I spent the rest of the afternoon catching up on work and email. For dinner, I decided to try Café Amelie. The place was nice enough, but the set up was more designed for a couple on a romantic date than for a solo traveler. In other words, I think people like the place more for the ambiance than for the food on the plate. The meal was nice enough, but not especially memorable.
As I wandered around the Quarter after dinner, I reflected on this trip. I had come to New Orleans unsure of the city's recovery from Katrina. I discovered a town full of life, fantastic music, and amazing food, but still feeling the scars from that storm. I discovered that as famous as the French Quarter might be, New Orleans has much more to offer visitors who dared venture a bit, just a bit, off the common beaten path. This trip confirmed what I had long felt: New Orleans is a city with a unique culture and vibe that can’t be found anywhere else.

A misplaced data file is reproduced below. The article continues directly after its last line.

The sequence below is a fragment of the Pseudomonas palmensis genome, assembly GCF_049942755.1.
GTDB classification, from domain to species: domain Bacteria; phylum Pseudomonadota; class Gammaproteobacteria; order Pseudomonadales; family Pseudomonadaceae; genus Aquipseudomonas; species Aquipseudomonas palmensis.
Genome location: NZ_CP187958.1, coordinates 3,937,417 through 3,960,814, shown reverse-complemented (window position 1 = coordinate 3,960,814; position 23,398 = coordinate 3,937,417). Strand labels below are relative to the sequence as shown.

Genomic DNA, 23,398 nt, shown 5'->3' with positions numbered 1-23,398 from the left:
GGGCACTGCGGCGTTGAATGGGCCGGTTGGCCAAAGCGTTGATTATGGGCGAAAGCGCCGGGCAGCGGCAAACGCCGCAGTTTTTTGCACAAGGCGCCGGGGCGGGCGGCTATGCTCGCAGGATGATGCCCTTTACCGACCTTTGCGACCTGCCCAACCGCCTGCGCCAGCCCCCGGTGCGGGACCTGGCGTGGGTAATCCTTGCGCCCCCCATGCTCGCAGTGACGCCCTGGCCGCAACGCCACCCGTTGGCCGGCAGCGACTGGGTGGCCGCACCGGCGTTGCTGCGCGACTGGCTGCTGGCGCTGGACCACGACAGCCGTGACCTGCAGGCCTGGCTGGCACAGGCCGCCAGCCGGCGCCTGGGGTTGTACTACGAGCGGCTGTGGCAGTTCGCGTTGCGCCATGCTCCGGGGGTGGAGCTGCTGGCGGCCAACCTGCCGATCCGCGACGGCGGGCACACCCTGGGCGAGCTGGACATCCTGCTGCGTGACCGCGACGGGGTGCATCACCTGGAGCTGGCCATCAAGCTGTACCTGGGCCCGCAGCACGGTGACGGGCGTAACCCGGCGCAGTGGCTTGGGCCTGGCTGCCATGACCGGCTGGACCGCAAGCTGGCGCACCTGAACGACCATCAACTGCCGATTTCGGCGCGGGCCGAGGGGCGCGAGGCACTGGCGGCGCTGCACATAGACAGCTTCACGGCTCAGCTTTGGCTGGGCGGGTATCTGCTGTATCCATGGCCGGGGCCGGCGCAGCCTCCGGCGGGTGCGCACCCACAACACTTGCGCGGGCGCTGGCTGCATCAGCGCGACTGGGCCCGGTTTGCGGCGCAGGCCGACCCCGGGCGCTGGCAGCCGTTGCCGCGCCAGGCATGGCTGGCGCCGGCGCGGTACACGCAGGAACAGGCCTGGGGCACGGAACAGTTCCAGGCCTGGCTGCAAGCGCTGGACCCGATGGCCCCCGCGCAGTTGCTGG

I must have taken a thousand photos on this trip. It would take a long time to go through them, but each of them would bring back some sort of memory. As I wandered the Quarter for the last time snapping photos, I felt sorry for the visitors who never saw the city beyond this neighborhood.
I decided to head on over to Frenchman’s Street for my last nightcap. As I walked over, Armstrong Park’s sign called to me, as if to remind me to come back to the Big Easy soon. I didn't hear any music playing on the street just then, but looking at the sign, I felt as if some kind of soft jazz sound track should be playing in the background.
I spent most of that last evening at the Blue Nile, listening to an oh-so-cool female lead singer take the audience on a mellow trip with a Sade-like grace. It felt like a right way to end my trip.